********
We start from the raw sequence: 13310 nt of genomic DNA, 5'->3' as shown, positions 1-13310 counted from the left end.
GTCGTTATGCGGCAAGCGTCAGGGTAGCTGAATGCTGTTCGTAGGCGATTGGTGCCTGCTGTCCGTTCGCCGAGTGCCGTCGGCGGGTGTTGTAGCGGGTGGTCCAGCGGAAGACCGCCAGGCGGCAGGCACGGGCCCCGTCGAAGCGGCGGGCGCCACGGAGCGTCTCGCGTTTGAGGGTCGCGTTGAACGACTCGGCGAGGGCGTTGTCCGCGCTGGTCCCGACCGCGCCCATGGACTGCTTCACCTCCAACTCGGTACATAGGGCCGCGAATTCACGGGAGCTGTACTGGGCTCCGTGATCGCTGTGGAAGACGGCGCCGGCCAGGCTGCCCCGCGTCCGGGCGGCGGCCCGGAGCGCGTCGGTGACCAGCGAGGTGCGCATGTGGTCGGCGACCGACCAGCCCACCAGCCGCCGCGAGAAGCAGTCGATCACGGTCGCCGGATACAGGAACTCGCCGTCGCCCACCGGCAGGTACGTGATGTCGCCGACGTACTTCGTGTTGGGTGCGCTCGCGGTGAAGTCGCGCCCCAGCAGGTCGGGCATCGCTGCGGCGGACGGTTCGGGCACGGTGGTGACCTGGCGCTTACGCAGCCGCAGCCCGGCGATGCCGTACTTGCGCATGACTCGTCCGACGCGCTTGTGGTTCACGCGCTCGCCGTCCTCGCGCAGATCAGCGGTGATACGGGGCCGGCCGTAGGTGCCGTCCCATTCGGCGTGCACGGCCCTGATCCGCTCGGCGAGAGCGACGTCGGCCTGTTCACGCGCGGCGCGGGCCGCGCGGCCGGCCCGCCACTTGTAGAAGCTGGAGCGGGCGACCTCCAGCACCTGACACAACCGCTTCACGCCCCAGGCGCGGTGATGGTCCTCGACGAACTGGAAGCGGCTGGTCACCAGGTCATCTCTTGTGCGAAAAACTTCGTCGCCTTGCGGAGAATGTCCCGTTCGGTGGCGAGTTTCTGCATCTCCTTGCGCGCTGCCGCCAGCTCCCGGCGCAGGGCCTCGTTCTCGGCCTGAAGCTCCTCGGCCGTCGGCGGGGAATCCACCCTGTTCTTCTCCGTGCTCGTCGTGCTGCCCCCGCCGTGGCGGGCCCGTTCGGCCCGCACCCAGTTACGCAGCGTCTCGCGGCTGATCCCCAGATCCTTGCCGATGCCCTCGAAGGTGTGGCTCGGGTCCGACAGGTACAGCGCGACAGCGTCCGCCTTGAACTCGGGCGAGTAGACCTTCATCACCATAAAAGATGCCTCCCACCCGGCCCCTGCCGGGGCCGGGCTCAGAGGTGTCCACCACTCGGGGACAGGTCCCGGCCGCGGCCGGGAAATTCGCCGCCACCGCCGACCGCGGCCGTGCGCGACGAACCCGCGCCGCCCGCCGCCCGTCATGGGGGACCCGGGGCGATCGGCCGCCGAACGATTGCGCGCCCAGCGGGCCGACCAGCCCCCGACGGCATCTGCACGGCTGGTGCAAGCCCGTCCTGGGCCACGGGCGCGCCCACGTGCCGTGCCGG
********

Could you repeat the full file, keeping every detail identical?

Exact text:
We start from the raw sequence: 13310 nt of genomic DNA, 5'->3' as shown, positions 1-13310 counted from the left end.
GTCGTTATGCGGCAAGCGTCAGGGTAGCTGAATGCTGTTCGTAGGCGATTGGTGCCTGCTGTCCGTTCGCCGAGTGCCGTCGGCGGGTGTTGTAGCGGGTGGTCCAGCGGAAGACCGCCAGGCGGCAGGCACGGGCCCCGTCGAAGCGGCGGGCGCCACGGAGCGTCTCGCGTTTGAGGGTCGCGTTGAACGACTCGGCGAGGGCGTTGTCCGCGCTGGTCCCGACCGCGCCCATGGACTGCTTCACCTCCAACTCGGTACATAGGGCCGCGAATTCACGGGAGCTGTACTGGGCTCCGTGATCGCTGTGGAAGACGGCGCCGGCCAGGCTGCCCCGCGTCCGGGCGGCGGCCCGGAGCGCGTCGGTGACCAGCGAGGTGCGCATGTGGTCGGCGACCGACCAGCCCACCAGCCGCCGCGAGAAGCAGTCGATCACGGTCGCCGGATACAGGAACTCGCCGTCGCCCACCGGCAGGTACGTGATGTCGCCGACGTACTTCGTGTTGGGTGCGCTCGCGGTGAAGTCGCGCCCCAGCAGGTCGGGCATCGCTGCGGCGGACGGTTCGGGCACGGTGGTGACCTGGCGCTTACGCAGCCGCAGCCCGGCGATGCCGTACTTGCGCATGACTCGTCCGACGCGCTTGTGGTTCACGCGCTCGCCGTCCTCGCGCAGATCAGCGGTGATACGGGGCCGGCCGTAGGTGCCGTCCCATTCGGCGTGCACGGCCCTGATCCGCTCGGCGAGAGCGACGTCGGCCTGTTCACGCGCGGCGCGGGCCGCGCGGCCGGCCCGCCACTTGTAGAAGCTGGAGCGGGCGACCTCCAGCACCTGACACAACCGCTTCACGCCCCAGGCGCGGTGATGGTCCTCGACGAACTGGAAGCGGCTGGTCACCAGGTCATCTCTTGTGCGAAAAACTTCGTCGCCTTGCGGAGAATGTCCCGTTCGGTGGCGAGTTTCTGCATCTCCTTGCGCGCTGCCGCCAGCTCCCGGCGCAGGGCCTCGTTCTCGGCCTGAAGCTCCTCGGCCGTCGGCGGGGAATCCACCCTGTTCTTCTCCGTGCTCGTCGTGCTGCCCCCGCCGTGGCGGGCCCGTTCGGCCCGCACCCAGTTACGCAGCGTCTCGCGGCTGATCCCCAGATCCTTGCCGATGCCCTCGAAGGTGTGGCTCGGGTCCGACAGGTACAGCGCGACAGCGTCCGCCTTGAACTCGGGCGAGTAGACCTTCATCACCATAAAAGATGCCTCCCACCCGGCCCCTGCCGGGGCCGGGCTCAGAGGTGTCCACCACTCGGGGACAGGTCCCGGCCGCGGCCGGGAAATTCGCCGCCACCGCCGACCGCGGCCGTGCGCGACGAACCCGCGCCGCCCGCCGCCCGTCATGGGGGACCCGGGGCGATCGGCCGCCGAACGATTGCGCGCCCAGCGGGCCGACCAGCCCCCGACGGCATCTGCACGGCTGGTGCAAGCCCGTCCTGGGCCACGGGCGCGCCCACGTGCCGTGCCGG